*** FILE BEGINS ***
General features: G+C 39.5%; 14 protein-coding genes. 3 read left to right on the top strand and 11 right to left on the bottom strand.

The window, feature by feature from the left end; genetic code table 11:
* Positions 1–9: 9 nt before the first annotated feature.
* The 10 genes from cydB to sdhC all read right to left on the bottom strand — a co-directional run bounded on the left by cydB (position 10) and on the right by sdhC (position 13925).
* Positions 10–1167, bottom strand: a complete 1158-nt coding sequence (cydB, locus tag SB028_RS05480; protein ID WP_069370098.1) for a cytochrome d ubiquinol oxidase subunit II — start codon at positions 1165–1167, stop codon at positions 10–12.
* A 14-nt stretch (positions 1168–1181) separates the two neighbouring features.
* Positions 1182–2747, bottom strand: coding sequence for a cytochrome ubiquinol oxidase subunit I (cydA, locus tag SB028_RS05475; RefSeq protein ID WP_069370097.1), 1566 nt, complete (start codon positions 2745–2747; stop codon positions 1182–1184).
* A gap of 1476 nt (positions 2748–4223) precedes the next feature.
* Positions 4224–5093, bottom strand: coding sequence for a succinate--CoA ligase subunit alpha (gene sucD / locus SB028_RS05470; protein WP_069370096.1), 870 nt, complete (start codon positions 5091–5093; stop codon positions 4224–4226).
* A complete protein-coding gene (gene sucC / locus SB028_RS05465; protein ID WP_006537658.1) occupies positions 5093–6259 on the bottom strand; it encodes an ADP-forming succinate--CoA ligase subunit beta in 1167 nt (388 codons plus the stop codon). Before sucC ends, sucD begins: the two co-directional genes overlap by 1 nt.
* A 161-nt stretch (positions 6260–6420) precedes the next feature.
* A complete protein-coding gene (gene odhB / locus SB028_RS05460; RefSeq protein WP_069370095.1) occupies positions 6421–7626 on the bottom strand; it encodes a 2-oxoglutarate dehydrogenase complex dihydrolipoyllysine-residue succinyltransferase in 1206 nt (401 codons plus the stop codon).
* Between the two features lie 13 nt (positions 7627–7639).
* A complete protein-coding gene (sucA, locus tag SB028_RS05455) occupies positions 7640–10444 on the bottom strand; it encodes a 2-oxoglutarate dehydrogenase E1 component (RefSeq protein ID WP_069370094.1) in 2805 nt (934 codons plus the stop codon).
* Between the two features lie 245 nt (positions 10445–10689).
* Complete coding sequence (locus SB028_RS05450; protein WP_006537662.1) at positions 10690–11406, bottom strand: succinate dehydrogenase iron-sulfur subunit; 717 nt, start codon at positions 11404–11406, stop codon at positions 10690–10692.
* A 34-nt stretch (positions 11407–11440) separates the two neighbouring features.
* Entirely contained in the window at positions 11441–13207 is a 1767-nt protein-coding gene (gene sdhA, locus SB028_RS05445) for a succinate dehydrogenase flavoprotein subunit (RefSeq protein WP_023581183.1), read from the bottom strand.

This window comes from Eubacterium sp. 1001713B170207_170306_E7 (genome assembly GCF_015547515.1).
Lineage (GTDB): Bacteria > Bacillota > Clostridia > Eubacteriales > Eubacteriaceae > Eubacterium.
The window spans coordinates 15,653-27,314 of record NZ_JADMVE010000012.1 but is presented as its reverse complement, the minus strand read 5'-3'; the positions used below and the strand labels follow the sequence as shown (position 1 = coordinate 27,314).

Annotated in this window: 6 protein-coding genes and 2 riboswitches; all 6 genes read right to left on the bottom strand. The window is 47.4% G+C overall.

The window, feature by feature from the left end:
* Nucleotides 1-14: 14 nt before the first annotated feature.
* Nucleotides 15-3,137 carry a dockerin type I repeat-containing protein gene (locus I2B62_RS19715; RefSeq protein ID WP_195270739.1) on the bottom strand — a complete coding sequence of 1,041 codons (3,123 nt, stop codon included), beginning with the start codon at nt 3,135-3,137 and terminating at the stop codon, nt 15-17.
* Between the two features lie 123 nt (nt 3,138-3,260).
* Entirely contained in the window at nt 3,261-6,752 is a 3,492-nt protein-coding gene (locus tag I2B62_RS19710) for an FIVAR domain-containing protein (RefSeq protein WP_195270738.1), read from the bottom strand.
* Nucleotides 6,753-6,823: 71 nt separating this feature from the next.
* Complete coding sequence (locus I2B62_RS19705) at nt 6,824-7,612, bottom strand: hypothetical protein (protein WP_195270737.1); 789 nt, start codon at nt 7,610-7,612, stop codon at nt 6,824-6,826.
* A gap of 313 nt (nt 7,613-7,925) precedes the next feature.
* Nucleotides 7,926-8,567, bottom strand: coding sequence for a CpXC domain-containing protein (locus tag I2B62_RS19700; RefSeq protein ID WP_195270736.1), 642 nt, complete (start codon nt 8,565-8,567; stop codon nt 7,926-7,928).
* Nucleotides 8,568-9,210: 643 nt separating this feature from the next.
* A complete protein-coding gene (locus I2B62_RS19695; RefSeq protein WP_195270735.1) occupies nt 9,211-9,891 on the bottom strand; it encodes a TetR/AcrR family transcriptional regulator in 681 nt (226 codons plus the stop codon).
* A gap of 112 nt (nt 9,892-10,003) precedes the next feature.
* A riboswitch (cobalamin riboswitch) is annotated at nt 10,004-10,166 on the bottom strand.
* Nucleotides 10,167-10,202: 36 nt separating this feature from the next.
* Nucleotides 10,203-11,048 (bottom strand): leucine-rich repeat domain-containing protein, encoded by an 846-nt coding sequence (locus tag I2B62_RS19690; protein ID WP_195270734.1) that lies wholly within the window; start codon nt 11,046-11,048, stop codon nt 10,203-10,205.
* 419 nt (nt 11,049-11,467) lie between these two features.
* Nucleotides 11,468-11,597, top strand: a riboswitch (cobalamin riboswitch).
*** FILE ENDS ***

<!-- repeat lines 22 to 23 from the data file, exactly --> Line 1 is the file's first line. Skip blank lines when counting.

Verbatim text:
Annotated in this window: 6 protein-coding genes and 2 riboswitches; all 6 genes read right to left on the bottom strand. The window is 47.4% G+C overall.

The window, feature by feature from the left end: